PHOENIX, Arizona -- It's always a bit of a jarring transition, for me at least, when, after attending a couple dozen games in the sunshine on the berm at spring-training facilities, to go the next day to a huge major-league stadium under the lights.
That is, in fact, one of the reasons a lot of major-league teams play these games on the final weekend of spring training -- to get players accustomed to the larger buildings, and much brighter lights that they will see during the regular season. (The cold weather the Cubs are going to find when they hit Pittsburgh and Chicago next week -- that's a different story.)
The first of a pair of such games at Chase Field for the Cubs ended well, in a 3-1 win over the Diamondbacks, and I'll say this -- if this Cubs team can do what they did Friday night on a regular basis, maybe they will surprise a few people, including me.
Once again, as they did Thursday in Mesa, they manufactured a first-inning run thanks in part to the speed of Emilio Bonifacio, who slapped a double down the left-field line and then scored courtesy of two groundouts.
Meanwhile, Edwin Jackson looked good. Really good -- perhaps the best I've seen him at any time since he signed the four-year deal with the Cubs. He threw four innings, and probably could have gone farther, but since a couple of the final bullpen spots are not nailed down, management wanted to look at other pitchers. Jackson retired 12 of the 13 batters he faced, allowing just a fourth-inning single to Aaron Hill. Best of all, he threw strikes -- no walks allowed.
More of this, please, Edwin.
The rest of the pitching staff did all right, particularly Zac Rosscup, who threw two scoreless innings. He threw just seven pitches in his first inning of work, which is likely why Rick Renteria sent him out for a second frame, in which he gave up a single and a walk, but also started a nice 1-6-3 double play.
Ryan Sweeney continued his hot hitting; after a 3-for-39 start this spring, Sweeney has six hits in his last nine at-bats, perhaps a good sign for the start of the season.
The D'backs scored their only run when, after Pedro Strop had recorded two quick outs in the eighth, Cliff Pennington tripled to right field. Now, this requires a bit of an explanation. The hit was a ground ball that hugged the first-base line. It would have been a tough play, but I think Anthony Rizzo would have scooped the ball up and ended the inning. Dan Vogelbach, who had by then taken over for Rizzo, doesn't have the mobility or the good hands of Rizzo, and the ball got by him. If Vogelbach is ever going to make it in the major leagues, he's going to have to be more mobile at first base. The ball rattled around in the right-field corner, and then Evan Marzilli doubled over Matt Szczur's head to drive in the run.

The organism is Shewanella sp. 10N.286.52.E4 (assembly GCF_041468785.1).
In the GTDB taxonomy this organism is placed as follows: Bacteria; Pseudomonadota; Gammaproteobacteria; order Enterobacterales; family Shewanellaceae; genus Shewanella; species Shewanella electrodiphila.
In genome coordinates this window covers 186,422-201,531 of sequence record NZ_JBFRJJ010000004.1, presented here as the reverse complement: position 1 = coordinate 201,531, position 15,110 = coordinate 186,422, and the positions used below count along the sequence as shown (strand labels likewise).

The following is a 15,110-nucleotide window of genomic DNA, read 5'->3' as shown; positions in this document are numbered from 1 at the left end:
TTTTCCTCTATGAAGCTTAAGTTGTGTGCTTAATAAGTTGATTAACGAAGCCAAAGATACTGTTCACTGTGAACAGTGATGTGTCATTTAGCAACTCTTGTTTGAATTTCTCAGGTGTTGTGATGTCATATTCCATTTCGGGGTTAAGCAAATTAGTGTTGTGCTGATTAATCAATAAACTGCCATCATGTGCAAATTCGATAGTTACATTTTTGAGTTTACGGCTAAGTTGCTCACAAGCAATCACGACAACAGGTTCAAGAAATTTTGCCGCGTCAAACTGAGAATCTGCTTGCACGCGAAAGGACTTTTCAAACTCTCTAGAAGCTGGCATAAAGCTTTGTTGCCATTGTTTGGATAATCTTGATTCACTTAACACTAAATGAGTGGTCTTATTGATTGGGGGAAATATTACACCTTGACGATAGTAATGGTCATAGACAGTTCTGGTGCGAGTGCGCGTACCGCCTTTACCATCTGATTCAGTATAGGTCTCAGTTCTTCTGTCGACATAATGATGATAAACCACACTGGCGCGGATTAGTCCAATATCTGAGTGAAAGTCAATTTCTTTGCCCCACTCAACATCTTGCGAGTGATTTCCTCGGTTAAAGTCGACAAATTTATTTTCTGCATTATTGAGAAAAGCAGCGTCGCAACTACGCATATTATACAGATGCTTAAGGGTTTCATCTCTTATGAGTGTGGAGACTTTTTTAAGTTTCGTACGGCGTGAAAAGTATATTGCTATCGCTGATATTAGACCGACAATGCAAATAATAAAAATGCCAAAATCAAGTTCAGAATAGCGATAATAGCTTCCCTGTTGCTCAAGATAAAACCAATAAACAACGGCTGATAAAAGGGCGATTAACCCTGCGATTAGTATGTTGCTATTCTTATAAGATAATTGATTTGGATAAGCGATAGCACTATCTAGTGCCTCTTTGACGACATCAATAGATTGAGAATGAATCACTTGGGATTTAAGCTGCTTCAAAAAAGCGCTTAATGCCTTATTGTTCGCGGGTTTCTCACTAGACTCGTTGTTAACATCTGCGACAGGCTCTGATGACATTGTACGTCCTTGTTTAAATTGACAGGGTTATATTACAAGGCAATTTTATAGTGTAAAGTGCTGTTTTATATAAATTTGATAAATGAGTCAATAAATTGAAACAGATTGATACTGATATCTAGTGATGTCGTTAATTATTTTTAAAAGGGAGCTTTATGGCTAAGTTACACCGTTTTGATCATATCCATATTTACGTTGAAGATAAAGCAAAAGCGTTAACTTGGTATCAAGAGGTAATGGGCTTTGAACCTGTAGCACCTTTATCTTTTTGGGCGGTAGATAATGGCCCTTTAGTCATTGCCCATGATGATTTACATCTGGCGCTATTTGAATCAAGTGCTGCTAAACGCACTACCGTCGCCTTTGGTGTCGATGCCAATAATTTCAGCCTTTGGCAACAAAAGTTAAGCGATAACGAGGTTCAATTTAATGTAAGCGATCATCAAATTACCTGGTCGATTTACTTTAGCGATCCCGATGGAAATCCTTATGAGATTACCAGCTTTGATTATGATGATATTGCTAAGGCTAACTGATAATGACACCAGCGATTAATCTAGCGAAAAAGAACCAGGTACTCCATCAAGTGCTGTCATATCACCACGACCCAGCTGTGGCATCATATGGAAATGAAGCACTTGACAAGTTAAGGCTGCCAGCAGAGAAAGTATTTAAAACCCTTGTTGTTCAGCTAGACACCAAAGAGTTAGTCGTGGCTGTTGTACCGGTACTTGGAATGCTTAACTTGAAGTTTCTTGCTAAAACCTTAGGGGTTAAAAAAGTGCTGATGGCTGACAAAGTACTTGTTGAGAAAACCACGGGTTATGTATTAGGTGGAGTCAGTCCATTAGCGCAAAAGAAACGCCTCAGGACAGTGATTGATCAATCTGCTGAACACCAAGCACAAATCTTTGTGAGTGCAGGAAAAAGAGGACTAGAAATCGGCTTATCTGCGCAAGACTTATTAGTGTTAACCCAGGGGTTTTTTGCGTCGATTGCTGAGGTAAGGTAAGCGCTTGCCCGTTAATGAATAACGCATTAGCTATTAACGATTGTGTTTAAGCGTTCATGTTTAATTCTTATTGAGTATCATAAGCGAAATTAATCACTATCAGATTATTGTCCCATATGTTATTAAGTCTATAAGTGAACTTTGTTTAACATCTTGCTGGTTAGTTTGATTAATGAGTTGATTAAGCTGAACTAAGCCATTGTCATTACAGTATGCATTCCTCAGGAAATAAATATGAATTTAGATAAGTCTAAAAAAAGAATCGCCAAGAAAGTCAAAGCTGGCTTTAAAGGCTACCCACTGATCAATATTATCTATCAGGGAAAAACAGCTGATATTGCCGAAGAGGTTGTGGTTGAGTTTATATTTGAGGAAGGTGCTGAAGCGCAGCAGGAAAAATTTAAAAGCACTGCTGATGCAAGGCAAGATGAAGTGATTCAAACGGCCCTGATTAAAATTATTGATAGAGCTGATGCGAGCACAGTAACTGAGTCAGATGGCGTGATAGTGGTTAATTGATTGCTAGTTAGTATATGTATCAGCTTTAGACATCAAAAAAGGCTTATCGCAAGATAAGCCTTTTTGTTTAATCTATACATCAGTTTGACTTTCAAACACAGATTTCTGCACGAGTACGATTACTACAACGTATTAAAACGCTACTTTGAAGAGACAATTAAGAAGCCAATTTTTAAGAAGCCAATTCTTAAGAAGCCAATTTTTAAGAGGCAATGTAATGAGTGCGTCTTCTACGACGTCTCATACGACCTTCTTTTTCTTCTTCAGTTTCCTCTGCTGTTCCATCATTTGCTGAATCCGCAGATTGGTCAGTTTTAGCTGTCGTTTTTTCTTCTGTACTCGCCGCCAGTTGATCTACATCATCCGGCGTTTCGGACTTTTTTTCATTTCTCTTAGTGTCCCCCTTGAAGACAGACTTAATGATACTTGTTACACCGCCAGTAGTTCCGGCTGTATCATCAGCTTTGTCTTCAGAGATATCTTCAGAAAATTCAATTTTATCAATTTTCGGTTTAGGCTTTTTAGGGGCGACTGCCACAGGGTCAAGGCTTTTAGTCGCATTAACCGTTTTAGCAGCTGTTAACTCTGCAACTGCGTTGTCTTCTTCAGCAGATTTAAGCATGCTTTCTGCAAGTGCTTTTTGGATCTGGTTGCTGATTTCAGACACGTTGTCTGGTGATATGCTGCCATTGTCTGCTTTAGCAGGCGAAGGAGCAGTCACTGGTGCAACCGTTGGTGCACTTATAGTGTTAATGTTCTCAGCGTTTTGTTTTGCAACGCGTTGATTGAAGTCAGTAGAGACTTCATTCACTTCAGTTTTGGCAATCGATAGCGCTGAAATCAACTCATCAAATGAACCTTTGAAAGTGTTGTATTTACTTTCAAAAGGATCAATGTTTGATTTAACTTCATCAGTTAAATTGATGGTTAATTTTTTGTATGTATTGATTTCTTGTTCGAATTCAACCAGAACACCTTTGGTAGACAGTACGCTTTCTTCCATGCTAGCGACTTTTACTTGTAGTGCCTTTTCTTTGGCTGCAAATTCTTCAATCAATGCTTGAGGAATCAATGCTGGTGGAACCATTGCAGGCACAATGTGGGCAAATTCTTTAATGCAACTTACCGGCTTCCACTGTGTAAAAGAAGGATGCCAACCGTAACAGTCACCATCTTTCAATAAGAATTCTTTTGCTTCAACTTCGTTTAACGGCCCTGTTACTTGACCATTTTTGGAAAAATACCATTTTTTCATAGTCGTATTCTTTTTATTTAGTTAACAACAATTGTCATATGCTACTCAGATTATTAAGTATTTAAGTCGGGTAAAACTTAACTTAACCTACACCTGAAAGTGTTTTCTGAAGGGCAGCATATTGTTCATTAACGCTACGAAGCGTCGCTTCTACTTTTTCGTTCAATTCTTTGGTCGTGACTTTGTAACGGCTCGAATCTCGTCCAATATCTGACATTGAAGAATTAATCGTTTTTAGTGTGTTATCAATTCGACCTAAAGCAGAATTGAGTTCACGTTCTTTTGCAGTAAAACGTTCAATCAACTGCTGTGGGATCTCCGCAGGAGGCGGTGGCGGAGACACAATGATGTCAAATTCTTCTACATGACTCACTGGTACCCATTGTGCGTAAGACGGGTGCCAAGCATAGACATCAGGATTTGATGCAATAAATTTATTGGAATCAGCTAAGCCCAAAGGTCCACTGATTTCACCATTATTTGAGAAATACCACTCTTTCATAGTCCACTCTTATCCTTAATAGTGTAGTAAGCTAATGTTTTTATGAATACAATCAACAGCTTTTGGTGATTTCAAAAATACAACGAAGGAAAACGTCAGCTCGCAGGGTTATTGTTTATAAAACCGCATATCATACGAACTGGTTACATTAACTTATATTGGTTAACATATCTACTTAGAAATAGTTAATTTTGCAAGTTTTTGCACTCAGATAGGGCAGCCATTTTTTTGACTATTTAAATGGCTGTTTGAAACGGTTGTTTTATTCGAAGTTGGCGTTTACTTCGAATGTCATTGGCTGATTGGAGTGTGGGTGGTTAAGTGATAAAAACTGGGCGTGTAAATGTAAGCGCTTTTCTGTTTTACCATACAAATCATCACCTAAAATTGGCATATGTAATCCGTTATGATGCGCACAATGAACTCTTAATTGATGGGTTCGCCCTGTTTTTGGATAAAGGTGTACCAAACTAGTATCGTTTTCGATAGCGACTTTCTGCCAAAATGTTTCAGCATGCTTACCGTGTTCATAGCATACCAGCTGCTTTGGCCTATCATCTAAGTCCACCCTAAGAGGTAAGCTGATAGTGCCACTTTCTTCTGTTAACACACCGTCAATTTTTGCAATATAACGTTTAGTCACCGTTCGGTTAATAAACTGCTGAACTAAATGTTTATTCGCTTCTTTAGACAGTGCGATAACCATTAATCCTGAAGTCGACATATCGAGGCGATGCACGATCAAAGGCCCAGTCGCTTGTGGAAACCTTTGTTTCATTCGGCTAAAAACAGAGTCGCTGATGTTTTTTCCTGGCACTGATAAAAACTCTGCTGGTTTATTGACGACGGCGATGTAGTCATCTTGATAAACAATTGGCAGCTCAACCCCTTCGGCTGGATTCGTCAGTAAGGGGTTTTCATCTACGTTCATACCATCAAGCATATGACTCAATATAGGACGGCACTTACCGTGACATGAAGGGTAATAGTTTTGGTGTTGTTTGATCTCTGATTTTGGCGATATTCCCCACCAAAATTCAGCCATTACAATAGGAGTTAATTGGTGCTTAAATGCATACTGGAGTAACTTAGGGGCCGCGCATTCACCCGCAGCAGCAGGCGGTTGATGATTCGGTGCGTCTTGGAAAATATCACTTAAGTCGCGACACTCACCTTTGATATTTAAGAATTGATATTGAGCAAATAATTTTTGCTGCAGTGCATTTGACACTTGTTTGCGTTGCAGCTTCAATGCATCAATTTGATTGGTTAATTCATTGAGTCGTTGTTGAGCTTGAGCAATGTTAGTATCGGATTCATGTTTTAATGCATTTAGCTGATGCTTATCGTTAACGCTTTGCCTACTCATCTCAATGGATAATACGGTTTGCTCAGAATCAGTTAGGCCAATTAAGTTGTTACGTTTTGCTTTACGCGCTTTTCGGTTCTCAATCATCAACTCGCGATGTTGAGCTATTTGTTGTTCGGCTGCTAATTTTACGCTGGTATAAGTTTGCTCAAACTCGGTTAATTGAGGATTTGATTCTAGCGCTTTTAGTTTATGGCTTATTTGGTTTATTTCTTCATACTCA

Jose Veras got himself in trouble with an infield hit and a hit batter in the bottom of the ninth, but induced Pennington to hit a comebacker for the final out. It was the first time Veras had been used in a save situation this spring; in fact, the first time that Strop and Veras were used in the eighth-ninth combination that should be a regular sight this year.
16,361 attended this game, with vast stretches of Chase Field's upper deck empty. That's only about 1,000 more than the Cubs drew at Thursday's game in Mesa. This, despite what a D'backs season-ticket rep told me Friday night -- D'backs season-ticket holders have to buy these two games as part of their package. This year, because Arizona gave up two home dates for their Australia trip, their season-ticket holders bought 81 games. Normally, the rep told me, since they generally host games like this every year, their STH are buying 83 games. These games sell at regular-season prices, but STH get a significant discount (about 25 percent).
The D'backs were outdrawn by the Phoenix Suns, who were playing the New York Knicks just down the street from Chase Field -- the Suns game drew 17,106, in a year when the Suns have surprised just about everyone by posting a 44-29 record, good for seventh in the stacked Western Conference (they'd be third in the weaker East).
Who knows, perhaps the Cubs can pull a similar surprise this year. If they play the way they did Friday night, we'll all be quite pleased.